Astrofarm Visit to Limoges for the festival of stars event
On the 22nd of April Astrofarm was invited by the Limoges Astronomy Club to take part in their annual one day event “Festival of the Stars” just south of Limoges. Having never been to this event before, now in its 11th year, I was unsure what to expect. However I have been on one previous event with the good folk from Limoges so I knew it would be enjoyable and involve copious amounts of food and a little wine, for those who indulge in the pleasures of good French Bordeaux’s. I was accompanied by my trusty astro sidekick Claire Wardlaw whilst Sue stayed at Astrofarm to look after guests, animals and bookings.
When we arrived we were greeted by people who I had never met before but who obviously knew me, as they all greeted me by name! Andre (the chair), whom I had met before, came over to introduce us to their President and other official people joined to the club. We were shown where our table was and where we could park the van and set up telescopes for solar viewing. Before we could set up we were invited to coffee with one of the club members. I think she was a baker because she had homemade flans, pastries, cakes and other delightful goodies. Eventually after eating our fill, we managed to get set out and ready for the 2.00 pm arrival of the public.
Just as we had finished setting up we were called for a group photo. This was to be taken on site but up the road at a junction where a large banner had been erected for advertising the event. Normally this would have been a logistical nightmare but, in typical French style, people just started getting into cars and offering lifts so we were all soon on location for the photo.
We were very busy for most of the afternoon with the odd 10 mins quiet when we had a chance to grab a coffee. The highlight of the day for me was watching the launch of two weather balloons by Club Radioamateur Scientifique de la Haute Vienne and finding out that they had actually reached a height of 28 km before they burst. CRSHV were tracking them and collecting the data that the balloons were sending.
We were very pleased that Pat and Norman Fellows, 2 members of our own AstroClub Confolentais committee members, joined us and thoroughly enjoyed showing the visitors the telescopes. Pat was a real bonus as she speaks fluent French – essential when 95% of the visitors spoke no English. Along with Claire, they are now well and truly bitten by the astronomy public outreach bug! Many thanks to everyone for supporting both Astrofarm and the club in a public event.
It was a very well organised event with book stand, rocket making for the children and a collection of model scale rockets which included a 3 meter replica of Apollo 11. There was an inflatable planetarium which was hugely successful and always full to bursting (no pun intended). I loved the idea of a display with tins of beans which were filled with different substances in order to resemble their weight on the different planets. There were talks on light pollution and how it affects nature and wildlife and I later found out that it was this stand which was playing a recording of night birds songs which we could hear almost continually throughout the day.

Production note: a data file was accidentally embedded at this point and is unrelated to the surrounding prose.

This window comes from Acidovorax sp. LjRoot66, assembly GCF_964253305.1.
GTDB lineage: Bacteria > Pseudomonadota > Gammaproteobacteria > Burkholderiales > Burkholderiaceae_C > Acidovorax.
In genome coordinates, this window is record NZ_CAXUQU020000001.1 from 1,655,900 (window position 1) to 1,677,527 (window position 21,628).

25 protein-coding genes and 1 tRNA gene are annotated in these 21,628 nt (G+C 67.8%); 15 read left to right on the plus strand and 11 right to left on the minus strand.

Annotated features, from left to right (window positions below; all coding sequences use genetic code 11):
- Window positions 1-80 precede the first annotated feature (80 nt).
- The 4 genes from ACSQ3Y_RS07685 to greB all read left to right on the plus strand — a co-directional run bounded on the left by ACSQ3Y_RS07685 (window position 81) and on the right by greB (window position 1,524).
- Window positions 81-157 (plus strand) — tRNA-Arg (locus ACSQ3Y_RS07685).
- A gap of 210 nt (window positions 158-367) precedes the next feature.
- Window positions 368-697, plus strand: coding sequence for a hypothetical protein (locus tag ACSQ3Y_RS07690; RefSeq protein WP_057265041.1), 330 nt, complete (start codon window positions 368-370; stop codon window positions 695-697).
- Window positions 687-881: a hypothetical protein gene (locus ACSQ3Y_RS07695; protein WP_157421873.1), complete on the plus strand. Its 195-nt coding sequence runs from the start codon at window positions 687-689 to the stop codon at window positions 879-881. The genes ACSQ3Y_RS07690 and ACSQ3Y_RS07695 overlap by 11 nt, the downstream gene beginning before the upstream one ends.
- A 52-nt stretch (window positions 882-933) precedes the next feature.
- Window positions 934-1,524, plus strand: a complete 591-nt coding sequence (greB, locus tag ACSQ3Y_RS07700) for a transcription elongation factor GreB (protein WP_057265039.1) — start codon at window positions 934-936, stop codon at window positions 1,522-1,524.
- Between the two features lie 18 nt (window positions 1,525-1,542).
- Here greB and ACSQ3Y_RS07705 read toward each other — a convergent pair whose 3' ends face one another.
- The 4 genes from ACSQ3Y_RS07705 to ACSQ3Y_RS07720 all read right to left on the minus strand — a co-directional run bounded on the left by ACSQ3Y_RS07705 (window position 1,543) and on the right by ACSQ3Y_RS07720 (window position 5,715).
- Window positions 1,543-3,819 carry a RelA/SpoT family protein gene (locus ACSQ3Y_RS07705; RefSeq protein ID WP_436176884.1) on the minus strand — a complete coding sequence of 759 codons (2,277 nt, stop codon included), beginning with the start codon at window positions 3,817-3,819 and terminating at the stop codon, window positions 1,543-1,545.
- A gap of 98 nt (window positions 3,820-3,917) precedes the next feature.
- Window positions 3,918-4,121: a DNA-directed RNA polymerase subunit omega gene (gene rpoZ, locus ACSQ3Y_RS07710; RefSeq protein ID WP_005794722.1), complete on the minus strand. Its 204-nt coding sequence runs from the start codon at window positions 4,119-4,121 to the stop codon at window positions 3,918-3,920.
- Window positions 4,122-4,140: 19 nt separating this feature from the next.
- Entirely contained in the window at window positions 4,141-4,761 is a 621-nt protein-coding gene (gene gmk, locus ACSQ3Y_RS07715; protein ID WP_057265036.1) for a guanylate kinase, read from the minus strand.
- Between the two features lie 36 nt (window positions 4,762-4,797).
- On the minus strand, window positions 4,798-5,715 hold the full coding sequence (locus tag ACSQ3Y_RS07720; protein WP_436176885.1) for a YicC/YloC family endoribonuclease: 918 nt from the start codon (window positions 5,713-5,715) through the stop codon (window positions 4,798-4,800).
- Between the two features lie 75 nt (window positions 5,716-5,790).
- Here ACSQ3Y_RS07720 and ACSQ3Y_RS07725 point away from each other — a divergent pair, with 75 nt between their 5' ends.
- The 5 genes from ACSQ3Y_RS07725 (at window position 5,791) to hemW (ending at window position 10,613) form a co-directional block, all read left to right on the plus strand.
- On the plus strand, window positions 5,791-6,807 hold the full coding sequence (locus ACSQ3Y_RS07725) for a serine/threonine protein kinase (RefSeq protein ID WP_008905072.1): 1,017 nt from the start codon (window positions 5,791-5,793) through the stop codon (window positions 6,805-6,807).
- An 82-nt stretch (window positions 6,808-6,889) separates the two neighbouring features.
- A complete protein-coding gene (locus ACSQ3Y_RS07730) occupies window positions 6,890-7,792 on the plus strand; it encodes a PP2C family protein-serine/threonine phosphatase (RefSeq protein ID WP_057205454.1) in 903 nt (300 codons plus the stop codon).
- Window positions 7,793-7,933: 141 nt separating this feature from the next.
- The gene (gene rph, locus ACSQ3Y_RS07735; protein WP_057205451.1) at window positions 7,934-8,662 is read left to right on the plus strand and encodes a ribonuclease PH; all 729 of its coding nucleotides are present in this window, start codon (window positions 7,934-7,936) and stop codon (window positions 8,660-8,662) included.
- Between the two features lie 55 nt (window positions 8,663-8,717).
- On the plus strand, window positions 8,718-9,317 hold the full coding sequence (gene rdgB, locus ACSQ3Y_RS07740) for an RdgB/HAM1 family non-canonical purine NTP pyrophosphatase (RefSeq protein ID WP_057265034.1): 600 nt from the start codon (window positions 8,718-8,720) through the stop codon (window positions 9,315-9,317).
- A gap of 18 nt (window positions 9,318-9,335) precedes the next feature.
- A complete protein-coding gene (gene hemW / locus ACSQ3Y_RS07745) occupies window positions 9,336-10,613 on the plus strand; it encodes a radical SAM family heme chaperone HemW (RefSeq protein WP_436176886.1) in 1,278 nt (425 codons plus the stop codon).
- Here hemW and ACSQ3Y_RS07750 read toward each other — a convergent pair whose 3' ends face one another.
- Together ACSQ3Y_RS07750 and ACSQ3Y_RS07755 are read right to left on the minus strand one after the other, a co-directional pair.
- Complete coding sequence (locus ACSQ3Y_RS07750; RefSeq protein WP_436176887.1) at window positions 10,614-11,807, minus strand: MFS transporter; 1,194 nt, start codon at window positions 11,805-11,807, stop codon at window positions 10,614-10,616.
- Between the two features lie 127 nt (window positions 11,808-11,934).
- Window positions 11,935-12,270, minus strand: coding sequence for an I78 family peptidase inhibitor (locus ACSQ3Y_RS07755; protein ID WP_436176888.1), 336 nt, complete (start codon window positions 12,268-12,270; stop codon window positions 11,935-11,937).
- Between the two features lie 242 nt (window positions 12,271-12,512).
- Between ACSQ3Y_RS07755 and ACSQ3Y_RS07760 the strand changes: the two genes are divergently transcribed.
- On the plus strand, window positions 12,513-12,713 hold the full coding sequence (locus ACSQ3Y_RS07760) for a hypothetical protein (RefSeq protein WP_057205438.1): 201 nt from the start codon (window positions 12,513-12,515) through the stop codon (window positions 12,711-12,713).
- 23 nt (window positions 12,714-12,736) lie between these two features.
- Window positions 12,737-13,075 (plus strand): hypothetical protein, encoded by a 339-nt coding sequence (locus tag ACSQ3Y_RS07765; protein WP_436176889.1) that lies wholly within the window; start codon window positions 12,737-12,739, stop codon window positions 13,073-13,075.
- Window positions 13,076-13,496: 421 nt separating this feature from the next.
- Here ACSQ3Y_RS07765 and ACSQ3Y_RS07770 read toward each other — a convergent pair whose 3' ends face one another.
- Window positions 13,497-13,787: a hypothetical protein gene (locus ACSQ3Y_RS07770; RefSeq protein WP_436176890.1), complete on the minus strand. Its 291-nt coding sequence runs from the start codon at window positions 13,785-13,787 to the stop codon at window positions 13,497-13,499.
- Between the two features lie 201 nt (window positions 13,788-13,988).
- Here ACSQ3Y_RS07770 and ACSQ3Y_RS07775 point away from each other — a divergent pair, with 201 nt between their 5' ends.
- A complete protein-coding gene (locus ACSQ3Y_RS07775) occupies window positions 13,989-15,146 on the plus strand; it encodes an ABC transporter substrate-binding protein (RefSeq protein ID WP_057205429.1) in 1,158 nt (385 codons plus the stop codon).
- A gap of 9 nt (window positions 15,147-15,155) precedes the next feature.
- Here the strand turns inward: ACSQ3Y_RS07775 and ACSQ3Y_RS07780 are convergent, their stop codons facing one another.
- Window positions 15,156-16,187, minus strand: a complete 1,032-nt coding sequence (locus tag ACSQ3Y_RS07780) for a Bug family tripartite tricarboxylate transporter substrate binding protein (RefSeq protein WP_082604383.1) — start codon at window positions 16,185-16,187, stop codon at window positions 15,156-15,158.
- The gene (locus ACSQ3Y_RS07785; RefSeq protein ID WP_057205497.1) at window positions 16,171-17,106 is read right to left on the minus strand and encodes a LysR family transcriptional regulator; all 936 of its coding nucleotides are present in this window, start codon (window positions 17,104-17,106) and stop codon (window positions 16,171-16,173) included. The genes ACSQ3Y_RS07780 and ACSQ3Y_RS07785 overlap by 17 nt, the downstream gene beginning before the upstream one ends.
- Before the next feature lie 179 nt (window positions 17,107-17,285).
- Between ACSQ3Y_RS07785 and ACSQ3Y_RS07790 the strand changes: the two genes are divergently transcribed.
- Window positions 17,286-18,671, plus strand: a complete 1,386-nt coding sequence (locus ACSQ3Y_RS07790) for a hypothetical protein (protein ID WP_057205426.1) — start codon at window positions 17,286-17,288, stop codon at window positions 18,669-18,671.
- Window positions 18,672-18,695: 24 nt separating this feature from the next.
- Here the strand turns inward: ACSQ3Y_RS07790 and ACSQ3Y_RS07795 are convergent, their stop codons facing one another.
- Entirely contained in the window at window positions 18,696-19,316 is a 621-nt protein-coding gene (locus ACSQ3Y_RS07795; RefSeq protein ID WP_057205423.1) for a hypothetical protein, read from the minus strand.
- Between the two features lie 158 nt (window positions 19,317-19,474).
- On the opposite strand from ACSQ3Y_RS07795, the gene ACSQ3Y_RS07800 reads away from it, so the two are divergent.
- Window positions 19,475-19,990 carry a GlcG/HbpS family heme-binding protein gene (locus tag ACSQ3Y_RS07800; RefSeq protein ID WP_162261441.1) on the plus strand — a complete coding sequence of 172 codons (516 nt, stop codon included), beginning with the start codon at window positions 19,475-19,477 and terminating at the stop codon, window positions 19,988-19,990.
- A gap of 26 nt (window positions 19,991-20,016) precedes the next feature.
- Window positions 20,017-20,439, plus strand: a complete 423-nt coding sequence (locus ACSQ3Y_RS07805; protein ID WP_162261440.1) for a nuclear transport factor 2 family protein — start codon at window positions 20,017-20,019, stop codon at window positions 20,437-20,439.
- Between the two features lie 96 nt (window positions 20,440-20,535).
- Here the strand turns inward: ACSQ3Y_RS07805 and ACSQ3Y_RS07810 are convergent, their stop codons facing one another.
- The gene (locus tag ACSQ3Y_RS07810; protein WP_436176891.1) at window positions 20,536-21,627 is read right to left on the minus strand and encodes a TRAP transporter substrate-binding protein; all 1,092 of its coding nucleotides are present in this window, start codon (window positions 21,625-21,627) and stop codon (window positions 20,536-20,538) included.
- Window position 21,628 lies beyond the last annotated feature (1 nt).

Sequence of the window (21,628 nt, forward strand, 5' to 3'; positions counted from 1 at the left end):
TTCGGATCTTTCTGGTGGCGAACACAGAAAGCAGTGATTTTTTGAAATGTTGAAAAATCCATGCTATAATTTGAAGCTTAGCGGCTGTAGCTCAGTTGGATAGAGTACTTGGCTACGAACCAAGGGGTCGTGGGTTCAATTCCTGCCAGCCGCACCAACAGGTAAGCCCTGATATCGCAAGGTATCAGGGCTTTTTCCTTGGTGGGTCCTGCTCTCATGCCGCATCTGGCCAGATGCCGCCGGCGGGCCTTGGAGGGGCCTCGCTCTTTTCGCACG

The local TV station spent the day and some of the evening filming the event for a news report to go out on Sunday (you can see the report of the event here). All 4 of us managed an appearance in the final edit and are quite delighted with our 10 seconds of fame.I had also taken a video camera with me to attach to the telescope so that I could put the image on my laptop screen. This was very successful as more people could view at the same time and it was even used in the report of French television.In addition, the first thing I did when we arrived was to set up a camera and left it running. I made two time-lapse videos, one of the whole day and of the whole evening which you can see below.
The evening saw about 30 telescopes, of various sizes and makes, set up on a field where the daytime tents had been. I was very surprised by the number of people who attended the evening stargazing event. So many that Claire had her first queue of people waiting to view Jupiter through her telescope. The event was obviously well advertised and supported both locally and nationally as the nearby town turned their street lights off especially for the event and the actual venue was very dark without their security lighting on.It was wonderful to hear the children’s excitement as they saw Jupiter, galaxies nebula and other objects, some for the very first time through large telescopes.
The night finished at 1.00 am but a few of us stopped a little later to see if we could catch a few Lyrid meteors, which peaked on the same night. However this was cut short by the security lights and town lights being turned back on at 2.00 am. I would like to thank Claire (and her camper-van) for her support, enthusiasm and help during this fantastic event. We will definitely be returning next year – if, hopefully we are invited back again!
This image is the result of the whole evening as a single picture.
The bright white lights are the French television cameras who, fortunately didn’t stay the whole evening.